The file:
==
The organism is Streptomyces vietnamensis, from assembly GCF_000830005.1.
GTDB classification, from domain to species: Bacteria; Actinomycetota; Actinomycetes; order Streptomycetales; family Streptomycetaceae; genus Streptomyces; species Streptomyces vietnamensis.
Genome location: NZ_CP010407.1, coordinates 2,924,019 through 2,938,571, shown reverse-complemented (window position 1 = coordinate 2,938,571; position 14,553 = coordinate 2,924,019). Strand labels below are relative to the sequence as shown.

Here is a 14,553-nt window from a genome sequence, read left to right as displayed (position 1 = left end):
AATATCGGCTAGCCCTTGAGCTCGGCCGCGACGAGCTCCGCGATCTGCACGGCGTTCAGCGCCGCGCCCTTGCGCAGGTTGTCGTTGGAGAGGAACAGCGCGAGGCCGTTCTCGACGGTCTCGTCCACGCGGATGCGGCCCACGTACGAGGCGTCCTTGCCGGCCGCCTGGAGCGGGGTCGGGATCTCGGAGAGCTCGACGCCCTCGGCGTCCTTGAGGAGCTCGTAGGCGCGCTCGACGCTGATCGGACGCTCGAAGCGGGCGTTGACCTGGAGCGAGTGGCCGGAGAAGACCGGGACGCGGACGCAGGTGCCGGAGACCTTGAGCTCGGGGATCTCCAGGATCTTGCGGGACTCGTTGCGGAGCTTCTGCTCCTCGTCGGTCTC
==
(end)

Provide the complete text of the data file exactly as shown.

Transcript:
The organism is Streptomyces vietnamensis, from assembly GCF_000830005.1.
GTDB classification, from domain to species: Bacteria; Actinomycetota; Actinomycetes; order Streptomycetales; family Streptomycetaceae; genus Streptomyces; species Streptomyces vietnamensis.
Genome location: NZ_CP010407.1, coordinates 2,924,019 through 2,938,571, shown reverse-complemented (window position 1 = coordinate 2,938,571; position 14,553 = coordinate 2,924,019). Strand labels below are relative to the sequence as shown.

Here is a 14,553-nt window from a genome sequence, read left to right as displayed (position 1 = left end):
AATATCGGCTAGCCCTTGAGCTCGGCCGCGACGAGCTCCGCGATCTGCACGGCGTTCAGCGCCGCGCCCTTGCGCAGGTTGTCGTTGGAGAGGAACAGCGCGAGGCCGTTCTCGACGGTCTCGTCCACGCGGATGCGGCCCACGTACGAGGCGTCCTTGCCGGCCGCCTGGAGCGGGGTCGGGATCTCGGAGAGCTCGACGCCCTCGGCGTCCTTGAGGAGCTCGTAGGCGCGCTCGACGCTGATCGGACGCTCGAAGCGGGCGTTGACCTGGAGCGAGTGGCCGGAGAAGACCGGGACGCGGACGCAGGTGCCGGAGACCTTGAGCTCGGGGATCTCCAGGATCTTGCGGGACTCGTTGCGGAGCTTCTGCTCCTCGTCGGTCTC